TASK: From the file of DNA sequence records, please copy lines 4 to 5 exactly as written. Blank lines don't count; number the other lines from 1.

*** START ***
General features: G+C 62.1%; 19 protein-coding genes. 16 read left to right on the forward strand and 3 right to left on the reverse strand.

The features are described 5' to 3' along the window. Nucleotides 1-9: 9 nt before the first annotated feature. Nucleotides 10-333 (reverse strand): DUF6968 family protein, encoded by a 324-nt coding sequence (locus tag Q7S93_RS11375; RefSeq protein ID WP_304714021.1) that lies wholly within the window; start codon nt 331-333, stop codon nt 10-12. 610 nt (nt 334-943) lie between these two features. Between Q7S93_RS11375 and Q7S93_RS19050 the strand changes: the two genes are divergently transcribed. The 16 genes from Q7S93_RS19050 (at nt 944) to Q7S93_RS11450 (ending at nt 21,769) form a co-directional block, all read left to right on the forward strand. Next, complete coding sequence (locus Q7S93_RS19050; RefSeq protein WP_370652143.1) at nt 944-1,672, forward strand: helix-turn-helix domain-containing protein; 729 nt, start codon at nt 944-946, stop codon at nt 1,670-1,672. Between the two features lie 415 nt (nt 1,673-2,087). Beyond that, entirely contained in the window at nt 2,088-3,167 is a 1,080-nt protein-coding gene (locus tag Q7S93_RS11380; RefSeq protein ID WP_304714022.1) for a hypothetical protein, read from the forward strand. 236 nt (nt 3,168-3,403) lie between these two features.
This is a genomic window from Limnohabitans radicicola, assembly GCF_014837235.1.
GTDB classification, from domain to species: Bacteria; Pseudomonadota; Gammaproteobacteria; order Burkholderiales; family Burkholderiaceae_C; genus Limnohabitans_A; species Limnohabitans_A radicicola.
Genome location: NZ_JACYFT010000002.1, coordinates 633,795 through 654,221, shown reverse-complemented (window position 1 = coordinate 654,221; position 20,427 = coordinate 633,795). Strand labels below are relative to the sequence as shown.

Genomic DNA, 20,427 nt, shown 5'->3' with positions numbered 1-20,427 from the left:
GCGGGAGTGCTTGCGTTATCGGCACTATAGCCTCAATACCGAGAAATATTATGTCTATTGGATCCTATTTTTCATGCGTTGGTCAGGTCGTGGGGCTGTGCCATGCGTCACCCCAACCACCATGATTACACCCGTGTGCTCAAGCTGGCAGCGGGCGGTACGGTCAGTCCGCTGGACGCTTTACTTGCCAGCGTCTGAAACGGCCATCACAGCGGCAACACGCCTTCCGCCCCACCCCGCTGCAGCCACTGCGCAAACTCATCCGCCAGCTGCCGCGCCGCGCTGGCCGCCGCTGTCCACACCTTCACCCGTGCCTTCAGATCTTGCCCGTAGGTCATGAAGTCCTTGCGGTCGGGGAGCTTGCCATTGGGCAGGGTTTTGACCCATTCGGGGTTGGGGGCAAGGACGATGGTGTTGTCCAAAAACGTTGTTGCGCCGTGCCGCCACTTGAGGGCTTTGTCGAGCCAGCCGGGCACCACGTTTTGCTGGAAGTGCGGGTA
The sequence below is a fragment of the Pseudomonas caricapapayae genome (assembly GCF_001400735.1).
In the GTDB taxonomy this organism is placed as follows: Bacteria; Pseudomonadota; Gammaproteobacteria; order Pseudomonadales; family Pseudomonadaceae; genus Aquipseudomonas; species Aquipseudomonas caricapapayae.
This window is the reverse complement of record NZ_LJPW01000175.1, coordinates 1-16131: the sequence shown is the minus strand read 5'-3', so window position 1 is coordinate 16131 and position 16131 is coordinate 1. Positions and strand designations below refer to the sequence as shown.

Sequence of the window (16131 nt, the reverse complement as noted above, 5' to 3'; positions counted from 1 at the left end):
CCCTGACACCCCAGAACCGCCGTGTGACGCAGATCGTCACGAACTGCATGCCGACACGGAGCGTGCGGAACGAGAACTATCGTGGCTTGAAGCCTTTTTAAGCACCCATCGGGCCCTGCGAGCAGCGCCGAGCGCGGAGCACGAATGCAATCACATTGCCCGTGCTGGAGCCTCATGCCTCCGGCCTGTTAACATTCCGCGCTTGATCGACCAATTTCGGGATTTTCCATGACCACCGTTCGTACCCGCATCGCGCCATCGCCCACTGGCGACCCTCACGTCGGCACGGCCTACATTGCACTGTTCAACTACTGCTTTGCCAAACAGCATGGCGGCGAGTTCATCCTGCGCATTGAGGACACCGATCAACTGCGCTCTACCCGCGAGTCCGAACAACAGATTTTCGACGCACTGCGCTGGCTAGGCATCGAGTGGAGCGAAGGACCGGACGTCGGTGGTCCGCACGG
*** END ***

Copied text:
GTDB classification, from domain to species: Bacteria; Pseudomonadota; Gammaproteobacteria; order Burkholderiales; family Burkholderiaceae_C; genus Limnohabitans_A; species Limnohabitans_A radicicola.
Genome location: NZ_JACYFT010000002.1, coordinates 633,795 through 654,221, shown reverse-complemented (window position 1 = coordinate 654,221; position 20,427 = coordinate 633,795). Strand labels below are relative to the sequence as shown.